In practice, it is because of this regulation that Peres lost the elections. 5% of the voters, from the left, voted nevertheless blank. Had their votes been counted, Netanyahu too would not have passed in the first round. Nevertheless, the regulation stayed, like so many illegal regulations, so easy to pass in Israel. In the present situation, those who do not accept the predetermined choice generated by the power system face a clear verdict: “disqualified” – out of the political game!

Why should Barak worry about the smashing lack of support he encounters? The winner will be the one who can get the peace-voters, and on this front, Barak believes he is omnipotent.

It is possible to pull out of one’s hat a new peace process. As in the case of Syria, Barak can even instruct his aids to spread rumors about dismantling settlements. As long as it’s all only in the media, and not in any written document – why not? In any case, all that is being discussed is yet another “framework” agreement for three to six years. Possibly, Arafat can be forced again to sign, shake hands, and be photographed in peace positions, as he was trained to do so well during the years of Oslo. To ease his way, the same lies about 67 borders, or division of Jerusalem, can be recycled once again.

It is a bit hard to believe that it will be possible, indeed, to sell the same lies again after Syria, after Camp David, after the attack on the Israeli Arabs, after Barak’s “There is no partner for peace” declarations, and while in the territories, the Israeli army continues to starve, torture and assassinate the Palestinians.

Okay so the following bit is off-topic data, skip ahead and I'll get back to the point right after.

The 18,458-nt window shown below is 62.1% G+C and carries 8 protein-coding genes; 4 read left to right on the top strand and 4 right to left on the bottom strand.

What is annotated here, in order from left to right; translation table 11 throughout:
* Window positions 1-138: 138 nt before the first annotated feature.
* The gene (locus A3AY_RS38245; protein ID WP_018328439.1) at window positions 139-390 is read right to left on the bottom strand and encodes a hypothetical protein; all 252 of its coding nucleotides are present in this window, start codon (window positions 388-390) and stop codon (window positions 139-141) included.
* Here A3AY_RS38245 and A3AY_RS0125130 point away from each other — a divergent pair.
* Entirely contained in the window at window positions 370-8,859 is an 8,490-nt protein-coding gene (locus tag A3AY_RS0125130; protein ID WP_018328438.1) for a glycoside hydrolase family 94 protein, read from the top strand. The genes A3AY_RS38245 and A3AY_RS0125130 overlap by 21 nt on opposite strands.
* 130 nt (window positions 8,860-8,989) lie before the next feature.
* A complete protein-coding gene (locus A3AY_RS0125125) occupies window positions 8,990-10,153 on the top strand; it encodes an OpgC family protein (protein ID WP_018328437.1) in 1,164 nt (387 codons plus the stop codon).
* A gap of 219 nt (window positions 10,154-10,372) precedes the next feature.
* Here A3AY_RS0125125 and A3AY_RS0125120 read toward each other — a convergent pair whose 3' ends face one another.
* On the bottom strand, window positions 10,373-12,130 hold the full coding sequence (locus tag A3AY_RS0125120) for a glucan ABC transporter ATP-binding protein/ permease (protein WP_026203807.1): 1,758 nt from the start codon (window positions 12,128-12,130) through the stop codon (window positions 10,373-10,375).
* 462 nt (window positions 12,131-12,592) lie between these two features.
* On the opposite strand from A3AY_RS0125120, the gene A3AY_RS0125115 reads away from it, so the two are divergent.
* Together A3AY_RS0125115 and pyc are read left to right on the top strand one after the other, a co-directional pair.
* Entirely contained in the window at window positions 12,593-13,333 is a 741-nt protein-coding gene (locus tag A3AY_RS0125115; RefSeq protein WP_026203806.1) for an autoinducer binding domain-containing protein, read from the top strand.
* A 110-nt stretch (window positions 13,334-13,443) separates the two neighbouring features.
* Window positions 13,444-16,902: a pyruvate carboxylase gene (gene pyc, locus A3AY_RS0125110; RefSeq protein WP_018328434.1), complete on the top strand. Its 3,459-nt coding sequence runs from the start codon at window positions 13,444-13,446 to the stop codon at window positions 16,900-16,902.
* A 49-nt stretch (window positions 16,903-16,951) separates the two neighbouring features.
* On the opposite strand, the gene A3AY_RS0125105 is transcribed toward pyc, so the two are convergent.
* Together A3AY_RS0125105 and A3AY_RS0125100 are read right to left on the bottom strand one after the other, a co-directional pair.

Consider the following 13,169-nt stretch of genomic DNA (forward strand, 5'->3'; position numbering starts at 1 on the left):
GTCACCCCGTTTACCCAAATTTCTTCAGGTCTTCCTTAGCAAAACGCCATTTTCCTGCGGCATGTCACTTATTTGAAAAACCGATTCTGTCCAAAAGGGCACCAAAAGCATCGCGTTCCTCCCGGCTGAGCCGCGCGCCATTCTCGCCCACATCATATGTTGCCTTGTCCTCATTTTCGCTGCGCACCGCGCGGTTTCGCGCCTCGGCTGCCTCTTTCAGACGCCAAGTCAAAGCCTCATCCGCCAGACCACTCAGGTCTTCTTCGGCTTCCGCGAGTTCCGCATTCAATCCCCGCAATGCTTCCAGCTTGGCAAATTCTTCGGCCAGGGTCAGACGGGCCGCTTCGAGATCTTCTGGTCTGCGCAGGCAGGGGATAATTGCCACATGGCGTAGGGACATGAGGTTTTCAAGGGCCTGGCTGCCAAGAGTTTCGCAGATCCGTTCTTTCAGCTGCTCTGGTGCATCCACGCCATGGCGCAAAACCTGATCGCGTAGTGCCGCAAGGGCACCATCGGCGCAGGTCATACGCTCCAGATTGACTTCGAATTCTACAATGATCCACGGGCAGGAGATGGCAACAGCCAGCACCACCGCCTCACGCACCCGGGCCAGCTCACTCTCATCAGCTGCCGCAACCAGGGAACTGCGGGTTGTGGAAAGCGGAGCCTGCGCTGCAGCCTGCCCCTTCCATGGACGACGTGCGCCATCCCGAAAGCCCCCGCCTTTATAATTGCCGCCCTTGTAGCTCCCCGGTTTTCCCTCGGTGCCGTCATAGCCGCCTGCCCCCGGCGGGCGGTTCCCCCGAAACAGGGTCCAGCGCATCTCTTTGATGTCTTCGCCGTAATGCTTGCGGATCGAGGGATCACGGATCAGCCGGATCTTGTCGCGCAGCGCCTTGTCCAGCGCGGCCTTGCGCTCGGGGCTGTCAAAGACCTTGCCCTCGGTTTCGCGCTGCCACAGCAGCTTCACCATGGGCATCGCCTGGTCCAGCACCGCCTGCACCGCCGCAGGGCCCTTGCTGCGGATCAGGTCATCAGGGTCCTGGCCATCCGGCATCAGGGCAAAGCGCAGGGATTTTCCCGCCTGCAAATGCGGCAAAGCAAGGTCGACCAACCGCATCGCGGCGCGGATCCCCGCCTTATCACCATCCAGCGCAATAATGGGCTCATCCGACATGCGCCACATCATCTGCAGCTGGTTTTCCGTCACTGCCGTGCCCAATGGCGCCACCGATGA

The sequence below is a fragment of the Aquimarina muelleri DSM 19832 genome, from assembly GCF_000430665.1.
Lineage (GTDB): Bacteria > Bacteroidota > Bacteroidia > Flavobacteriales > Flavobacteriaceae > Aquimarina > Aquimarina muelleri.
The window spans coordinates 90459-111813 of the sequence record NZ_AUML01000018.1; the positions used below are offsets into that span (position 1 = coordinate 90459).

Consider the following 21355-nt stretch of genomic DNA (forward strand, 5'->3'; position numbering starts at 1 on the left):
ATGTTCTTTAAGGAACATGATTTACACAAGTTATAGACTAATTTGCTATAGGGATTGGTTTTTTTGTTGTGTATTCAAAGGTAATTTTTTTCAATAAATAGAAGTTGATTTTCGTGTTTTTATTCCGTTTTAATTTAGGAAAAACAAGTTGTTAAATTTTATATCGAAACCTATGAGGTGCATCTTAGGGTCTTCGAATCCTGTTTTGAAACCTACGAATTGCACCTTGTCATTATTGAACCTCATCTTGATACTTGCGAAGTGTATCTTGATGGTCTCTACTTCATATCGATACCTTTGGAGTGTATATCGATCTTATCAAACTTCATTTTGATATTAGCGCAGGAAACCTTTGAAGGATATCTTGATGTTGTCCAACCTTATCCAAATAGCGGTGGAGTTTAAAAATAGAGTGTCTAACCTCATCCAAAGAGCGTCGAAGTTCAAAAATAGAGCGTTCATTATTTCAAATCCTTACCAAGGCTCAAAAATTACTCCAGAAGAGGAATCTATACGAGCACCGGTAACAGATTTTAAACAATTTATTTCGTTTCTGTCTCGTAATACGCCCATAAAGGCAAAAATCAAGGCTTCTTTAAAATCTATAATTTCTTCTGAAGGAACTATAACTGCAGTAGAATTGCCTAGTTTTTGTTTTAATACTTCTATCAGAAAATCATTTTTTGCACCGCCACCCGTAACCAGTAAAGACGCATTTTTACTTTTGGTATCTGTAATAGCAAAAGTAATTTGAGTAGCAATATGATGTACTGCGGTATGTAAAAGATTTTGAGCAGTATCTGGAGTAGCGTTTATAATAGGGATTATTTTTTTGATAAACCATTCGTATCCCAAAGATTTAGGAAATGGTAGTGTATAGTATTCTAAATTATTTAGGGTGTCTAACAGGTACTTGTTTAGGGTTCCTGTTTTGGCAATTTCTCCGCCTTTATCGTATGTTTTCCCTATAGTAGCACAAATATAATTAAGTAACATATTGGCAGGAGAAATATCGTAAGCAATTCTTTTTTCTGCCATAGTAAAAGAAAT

But Barak knows that he is very well covered. At his service there is a government that has long given up its right to be informed of his plans, and three loyal peace parties – One Israel, Meretz and Hadash (CP)- which will each explain to the slice of population it is in charge of, that this time it is really peace and we must vote Barak. He also has obedient media that will recycle happily the praises of his new peace offers, and a battery of intellectuals who will prove with a magic wand that we are only imagining that the king is naked.

If Barak chooses indeed this scenario (rather than opting directly for war, avoiding altogether the nuisance of elections), it is possible that, as the jubilees of the elections peace fade away, we will find ourselves again with a single ruler who consults only with the army, and who will, perhaps, try to argue that he is not subjected to the parliament decisions because he was crowned directly by the people. And then it will just turn out that after all, ‘there is no partner to peace and Arafat does not respect agreements’, and we will go back to 1948.

But before we complete this transition into a military dictatorship in parliamentary disguise, it is still possible to go back to the spirit of democracy and the law. It is necessary, first, to annul the shameful regulation disqualifying the blank ballots, and let the voters decide. If there is no candidate with a 50% majority, the process should be reopened, so we can have real elections.

* Tanya Reinhart is a professor in Tel Aviv University